The interest of this research is located in applied mathematics and addresses intriguing questions that can be formulated as inverse problems, in particular tomographic 3D reconstruction, and regularization techniques. Besides the theoretical work, it also involved in technology and software development in our unit.
This is an ongoing research of Dr. Gunnar Wilken in proof theory focuses on both familiar and new ordinal notation systems and their combinatorial properties as objects in discrete mathematics. These investigations are inspired by Kurt Gödel’s program of using large cardinal axioms to solve mathematical incompleteness. Following this rationale, Dr. Gunnar Wilken has been analyzing patterns of resemblance, which were discovered by Timothy J. Carlson (Ohio State University), who made me aware of the ultimate connection between ordinal notations and axioms of infinity.
With Andreas Weiermann (Ghent University), Dr. Gunnar Wilken has also analyzed a generalization of Goodstein sequences using tree ordinals and term rewriting, leading to an independence result exceeding the so-called Big Five in reverse mathematics.
Further work in computability theory done in collaboration with Andreas Weiermann was centered around Gödel’s system T of primitive recursive functionals of finite type in the lambda-calculus formulation.
In recent years a wide range of bacteria has become resistant to more and more different types of antibiotics. As a result has finding new ways of fighting bacterial infections become an important global health issue. Since a large number of antibiotics are directly or indirectly involved in inhibiting cell division, it is evident that a better understanding of the dynamics of the cell division process is of great importance.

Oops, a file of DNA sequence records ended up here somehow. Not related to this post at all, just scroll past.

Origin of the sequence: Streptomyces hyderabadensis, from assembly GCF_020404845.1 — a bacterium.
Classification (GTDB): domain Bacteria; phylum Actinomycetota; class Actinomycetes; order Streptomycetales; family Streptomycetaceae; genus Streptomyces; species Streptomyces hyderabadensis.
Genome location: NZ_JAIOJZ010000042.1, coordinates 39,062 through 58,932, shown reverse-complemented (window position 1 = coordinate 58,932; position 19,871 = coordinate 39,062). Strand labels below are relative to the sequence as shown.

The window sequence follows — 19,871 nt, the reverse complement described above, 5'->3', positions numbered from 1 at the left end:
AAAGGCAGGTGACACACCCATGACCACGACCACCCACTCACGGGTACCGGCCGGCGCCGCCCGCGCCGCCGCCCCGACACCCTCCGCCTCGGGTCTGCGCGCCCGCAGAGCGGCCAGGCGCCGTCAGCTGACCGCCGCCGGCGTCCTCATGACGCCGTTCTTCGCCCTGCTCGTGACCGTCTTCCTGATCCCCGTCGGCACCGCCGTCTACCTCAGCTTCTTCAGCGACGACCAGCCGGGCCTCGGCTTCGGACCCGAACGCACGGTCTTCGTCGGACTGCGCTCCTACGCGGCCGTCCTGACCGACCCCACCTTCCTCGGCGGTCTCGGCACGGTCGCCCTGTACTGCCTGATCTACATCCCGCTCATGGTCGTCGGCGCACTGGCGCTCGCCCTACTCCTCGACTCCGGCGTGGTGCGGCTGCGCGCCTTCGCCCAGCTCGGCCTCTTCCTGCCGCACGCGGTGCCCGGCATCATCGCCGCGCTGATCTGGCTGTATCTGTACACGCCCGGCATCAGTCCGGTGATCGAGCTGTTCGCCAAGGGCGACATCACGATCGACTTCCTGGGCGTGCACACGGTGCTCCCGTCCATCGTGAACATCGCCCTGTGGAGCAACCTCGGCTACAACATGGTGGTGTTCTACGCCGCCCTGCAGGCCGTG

The E. coli cell division machinery (the divisome) is composed of > 30 different proteins that assembles at the midcell each round of division. The average generation time of fast growing cells is on the order of 20 minutes, making the divisome an extremely complex and highly dynamic multi-component structure.
In our unit we use super-resolution structured illumination microscopy (SIM), cryo-electron tomography (cryo-ET) and correlative cryo-fluorescence and cryo-electron microscopy (cryo-CLEM) to better understand the structural arrangement of the E. coli divisome during different stages of division, knowledge that in the end may lead to the identification of new target proteins that can aid the development of novel antibiotics.
Recent findings from our group include that the core divisome proteins are organized in multiple layers and that, once the division is over, the divisome disassembles in a multistep manner.
A, GFP-FtsN is localized outside FtsZ-mCherry throughout the constriction process.
B, The divisome is made up of concentric ring, listed are the proteins that are known to localize in a specific ring (Curr. Gen. 2016).